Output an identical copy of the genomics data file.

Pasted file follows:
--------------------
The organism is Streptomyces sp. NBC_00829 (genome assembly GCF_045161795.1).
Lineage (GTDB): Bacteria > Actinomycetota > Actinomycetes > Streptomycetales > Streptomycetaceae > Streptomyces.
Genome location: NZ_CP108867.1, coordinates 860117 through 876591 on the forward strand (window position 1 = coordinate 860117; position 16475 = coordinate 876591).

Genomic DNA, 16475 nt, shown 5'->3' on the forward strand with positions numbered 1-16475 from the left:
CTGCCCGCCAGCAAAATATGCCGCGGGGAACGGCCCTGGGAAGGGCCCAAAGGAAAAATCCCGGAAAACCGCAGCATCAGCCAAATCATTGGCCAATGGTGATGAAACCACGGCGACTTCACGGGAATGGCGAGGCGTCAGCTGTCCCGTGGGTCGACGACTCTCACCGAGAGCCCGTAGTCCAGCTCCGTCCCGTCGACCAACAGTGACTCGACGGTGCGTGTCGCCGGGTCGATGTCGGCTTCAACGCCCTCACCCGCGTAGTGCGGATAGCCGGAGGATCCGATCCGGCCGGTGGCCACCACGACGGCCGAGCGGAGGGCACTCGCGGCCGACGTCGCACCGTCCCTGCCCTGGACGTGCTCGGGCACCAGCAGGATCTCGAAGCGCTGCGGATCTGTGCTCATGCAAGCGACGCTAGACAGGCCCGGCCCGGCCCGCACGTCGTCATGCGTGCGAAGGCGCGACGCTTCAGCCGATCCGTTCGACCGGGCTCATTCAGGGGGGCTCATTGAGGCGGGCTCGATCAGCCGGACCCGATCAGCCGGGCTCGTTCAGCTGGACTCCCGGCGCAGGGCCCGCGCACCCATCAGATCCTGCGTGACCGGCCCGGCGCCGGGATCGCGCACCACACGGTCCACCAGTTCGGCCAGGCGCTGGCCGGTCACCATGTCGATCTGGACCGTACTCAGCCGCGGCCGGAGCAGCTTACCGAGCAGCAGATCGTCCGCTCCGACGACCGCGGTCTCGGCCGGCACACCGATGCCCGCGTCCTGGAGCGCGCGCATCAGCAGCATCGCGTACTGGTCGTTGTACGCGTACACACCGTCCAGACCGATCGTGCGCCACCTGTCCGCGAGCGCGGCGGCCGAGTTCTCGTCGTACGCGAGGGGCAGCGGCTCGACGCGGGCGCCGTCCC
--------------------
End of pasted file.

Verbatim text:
The organism is Streptomyces sp. NBC_00829 (genome assembly GCF_045161795.1).
Lineage (GTDB): Bacteria > Actinomycetota > Actinomycetes > Streptomycetales > Streptomycetaceae > Streptomyces.
Genome location: NZ_CP108867.1, coordinates 860117 through 876591 on the forward strand (window position 1 = coordinate 860117; position 16475 = coordinate 876591).

Genomic DNA, 16475 nt, shown 5'->3' on the forward strand with positions numbered 1-16475 from the left:
CTGCCCGCCAGCAAAATATGCCGCGGGGAACGGCCCTGGGAAGGGCCCAAAGGAAAAATCCCGGAAAACCGCAGCATCAGCCAAATCATTGGCCAATGGTGATGAAACCACGGCGACTTCACGGGAATGGCGAGGCGTCAGCTGTCCCGTGGGTCGACGACTCTCACCGAGAGCCCGTAGTCCAGCTCCGTCCCGTCGACCAACAGTGACTCGACGGTGCGTGTCGCCGGGTCGATGTCGGCTTCAACGCCCTCACCCGCGTAGTGCGGATAGCCGGAGGATCCGATCCGGCCGGTGGCCACCACGACGGCCGAGCGGAGGGCACTCGCGGCCGACGTCGCACCGTCCCTGCCCTGGACGTGCTCGGGCACCAGCAGGATCTCGAAGCGCTGCGGATCTGTGCTCATGCAAGCGACGCTAGACAGGCCCGGCCCGGCCCGCACGTCGTCATGCGTGCGAAGGCGCGACGCTTCAGCCGATCCGTTCGACCGGGCTCATTCAGGGGGGCTCATTGAGGCGGGCTCGATCAGCCGGACCCGATCAGCCGGGCTCGTTCAGCTGGACTCCCGGCGCAGGGCCCGCGCACCCATCAGATCCTGCGTGACCGGCCCGGCGCCGGGATCGCGCACCACACGGTCCACCAGTTCGGCCAGGCGCTGGCCGGTCACCATGTCGATCTGGACCGTACTCAGCCGCGGCCGGAGCAGCTTACCGAGCAGCAGATCGTCCGCTCCGACGACCGCGGTCTCGGCCGGCACACCGATGCCCGCGTCCTGGAGCGCGCGCATCAGCAGCATCGCGTACTGGTCGTTGTACGCGTACACACCGTCCAGACCGATCGTGCGCCACCTGTCCGCGAGCGCGGCGGCCGAGTTCTCGTCGTACGCGAGGGGCAGCGGCTCGACGCGGGCGCCGTCCC